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Debarment – When can a FSP debar an ex-employee?

As a result of the right to appeal against a debarment decision, there was a substantial increase in debarment cases referred to the Tribunal since April 2018. In most of these cases the process was challenged. Some of these cases were remitted back to the FSP for reconsideration and to follow the prescribed debarment steps. But what happens when a financial adviser is debarred after he or she has left the FSP? Is this allowed or not?

In a recent Tribunal case the emphasis is again placed on the process to follow when a FSP wants to debar a financial adviser.

In this case the applicant states that she terminated her employment with the FSP during the course of 2017. She only learnt of the debarment on 16 January 2019 from another company that employed her after she left the FSP.

According to the Tribunal the FAIS Act authorises debarment of financial services representatives who have left the employ of the FSP. The process to be followed to achieve this is clear.

Section 14 (1) of the FAIS Act provides, inter alia, that: “An authorised financial services provider must debar a person from rendering financial services who is or was, as the case may be a representative of the financial services provider …”
Section 14 (5) of the FAIS Act reads further: “A debarment in terms of section 14(1) that is undertaken in respect of a person who no longer is a representative of the financial services provider must be commenced not longer than six months from the date that the person ceased to be a representative of the financial services provider.”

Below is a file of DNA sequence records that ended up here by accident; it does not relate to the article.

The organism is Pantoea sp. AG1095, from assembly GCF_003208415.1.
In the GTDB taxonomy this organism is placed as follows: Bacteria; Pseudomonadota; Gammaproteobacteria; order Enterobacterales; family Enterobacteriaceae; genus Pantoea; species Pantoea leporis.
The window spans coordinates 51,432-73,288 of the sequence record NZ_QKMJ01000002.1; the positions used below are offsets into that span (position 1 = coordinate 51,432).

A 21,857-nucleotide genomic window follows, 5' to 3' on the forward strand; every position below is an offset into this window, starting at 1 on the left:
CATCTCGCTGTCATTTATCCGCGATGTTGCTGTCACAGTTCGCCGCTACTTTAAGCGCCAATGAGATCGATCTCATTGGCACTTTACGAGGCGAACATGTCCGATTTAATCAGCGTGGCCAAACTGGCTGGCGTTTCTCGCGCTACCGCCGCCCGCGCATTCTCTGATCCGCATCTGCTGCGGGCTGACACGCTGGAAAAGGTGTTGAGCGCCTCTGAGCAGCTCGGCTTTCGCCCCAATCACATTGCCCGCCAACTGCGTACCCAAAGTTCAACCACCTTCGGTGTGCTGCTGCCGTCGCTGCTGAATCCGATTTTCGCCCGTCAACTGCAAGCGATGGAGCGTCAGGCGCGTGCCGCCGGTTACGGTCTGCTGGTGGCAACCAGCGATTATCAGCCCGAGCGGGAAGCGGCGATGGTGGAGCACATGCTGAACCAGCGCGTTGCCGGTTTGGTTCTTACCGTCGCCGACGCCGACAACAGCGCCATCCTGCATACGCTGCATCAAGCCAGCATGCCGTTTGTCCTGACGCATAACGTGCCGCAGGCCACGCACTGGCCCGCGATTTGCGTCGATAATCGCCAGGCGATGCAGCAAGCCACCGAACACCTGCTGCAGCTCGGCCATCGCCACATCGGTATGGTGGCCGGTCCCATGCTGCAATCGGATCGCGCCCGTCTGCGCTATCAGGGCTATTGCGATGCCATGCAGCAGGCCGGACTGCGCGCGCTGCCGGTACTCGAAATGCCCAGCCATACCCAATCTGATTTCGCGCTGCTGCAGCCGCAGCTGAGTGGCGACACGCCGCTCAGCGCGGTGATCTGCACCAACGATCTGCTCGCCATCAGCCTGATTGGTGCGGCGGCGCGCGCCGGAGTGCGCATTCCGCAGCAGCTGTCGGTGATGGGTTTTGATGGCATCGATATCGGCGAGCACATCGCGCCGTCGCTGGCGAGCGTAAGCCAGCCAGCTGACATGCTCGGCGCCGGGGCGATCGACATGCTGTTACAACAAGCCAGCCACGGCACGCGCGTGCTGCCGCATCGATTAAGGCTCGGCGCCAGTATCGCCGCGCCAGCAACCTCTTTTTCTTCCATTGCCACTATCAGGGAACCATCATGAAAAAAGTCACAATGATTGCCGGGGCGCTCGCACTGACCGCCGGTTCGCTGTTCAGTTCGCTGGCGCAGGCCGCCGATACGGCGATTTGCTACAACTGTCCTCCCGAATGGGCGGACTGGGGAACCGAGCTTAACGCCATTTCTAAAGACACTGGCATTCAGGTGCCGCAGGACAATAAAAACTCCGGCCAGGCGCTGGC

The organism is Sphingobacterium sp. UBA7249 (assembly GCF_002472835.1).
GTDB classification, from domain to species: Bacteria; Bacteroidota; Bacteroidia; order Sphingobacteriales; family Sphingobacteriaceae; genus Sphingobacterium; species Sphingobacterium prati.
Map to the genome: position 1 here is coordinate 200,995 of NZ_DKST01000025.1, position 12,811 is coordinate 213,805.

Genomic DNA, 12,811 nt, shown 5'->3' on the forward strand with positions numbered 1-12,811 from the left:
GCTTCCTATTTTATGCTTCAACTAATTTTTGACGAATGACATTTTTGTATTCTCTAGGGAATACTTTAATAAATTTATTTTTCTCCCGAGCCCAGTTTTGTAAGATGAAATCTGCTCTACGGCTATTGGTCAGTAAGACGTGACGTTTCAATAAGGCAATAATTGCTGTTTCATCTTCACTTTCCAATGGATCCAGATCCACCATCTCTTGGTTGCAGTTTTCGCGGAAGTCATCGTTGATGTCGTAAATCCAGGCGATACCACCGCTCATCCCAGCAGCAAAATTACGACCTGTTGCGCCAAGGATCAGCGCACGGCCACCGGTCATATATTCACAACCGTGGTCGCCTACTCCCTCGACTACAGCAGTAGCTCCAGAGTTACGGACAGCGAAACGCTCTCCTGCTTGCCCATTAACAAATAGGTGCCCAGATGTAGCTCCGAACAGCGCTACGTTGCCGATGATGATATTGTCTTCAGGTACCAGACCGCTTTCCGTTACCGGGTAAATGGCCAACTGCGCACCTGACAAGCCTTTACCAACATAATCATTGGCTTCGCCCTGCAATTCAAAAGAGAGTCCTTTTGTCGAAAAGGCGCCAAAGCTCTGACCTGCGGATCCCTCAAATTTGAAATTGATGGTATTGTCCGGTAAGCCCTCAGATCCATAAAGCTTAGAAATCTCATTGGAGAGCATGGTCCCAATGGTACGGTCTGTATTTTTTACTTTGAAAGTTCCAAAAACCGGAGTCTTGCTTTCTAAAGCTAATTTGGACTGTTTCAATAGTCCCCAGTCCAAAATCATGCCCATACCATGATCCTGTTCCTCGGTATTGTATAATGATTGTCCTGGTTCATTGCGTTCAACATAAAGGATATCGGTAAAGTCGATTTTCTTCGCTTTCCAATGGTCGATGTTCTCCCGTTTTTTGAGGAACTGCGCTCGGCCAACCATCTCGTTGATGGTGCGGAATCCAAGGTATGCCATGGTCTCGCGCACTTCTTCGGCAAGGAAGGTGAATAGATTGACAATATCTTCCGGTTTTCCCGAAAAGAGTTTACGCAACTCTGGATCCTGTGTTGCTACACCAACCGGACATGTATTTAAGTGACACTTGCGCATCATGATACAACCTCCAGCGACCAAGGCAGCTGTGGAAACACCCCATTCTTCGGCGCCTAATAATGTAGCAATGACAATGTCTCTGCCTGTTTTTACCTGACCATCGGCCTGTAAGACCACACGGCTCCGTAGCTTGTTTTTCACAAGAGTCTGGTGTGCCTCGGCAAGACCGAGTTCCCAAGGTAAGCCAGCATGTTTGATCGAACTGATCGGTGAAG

Therefore an FSP would be well within its right and in fact, would be obliged to debar its former representative where justification exists for such debarment. However, section 14 (5) of the FAIS Act sets the period of six months as time within which an FSP must commence the process to have its former FSR debarred. The FAIS Act therefore proscribes the FSP from commencing debarment of its former FSR outside the six months period reckoned from the time the FSR ceased to be its representative.

In this specific case and circumstances the FSP acted outside the boundary prescribed by section 14(5) of the FAIS Act. As a result the debarment was set aside.

If you need to read a case study on how NOT to handle the disciplinary process, click here to read the Tribunal case.

The FSCA Guidance notice on debarments provides excellent background to help you follow the correct procedure in most instances. In the case above, where the six months period had passed, the FSP should have notified the FSCA, rather than conduct an absurd process.

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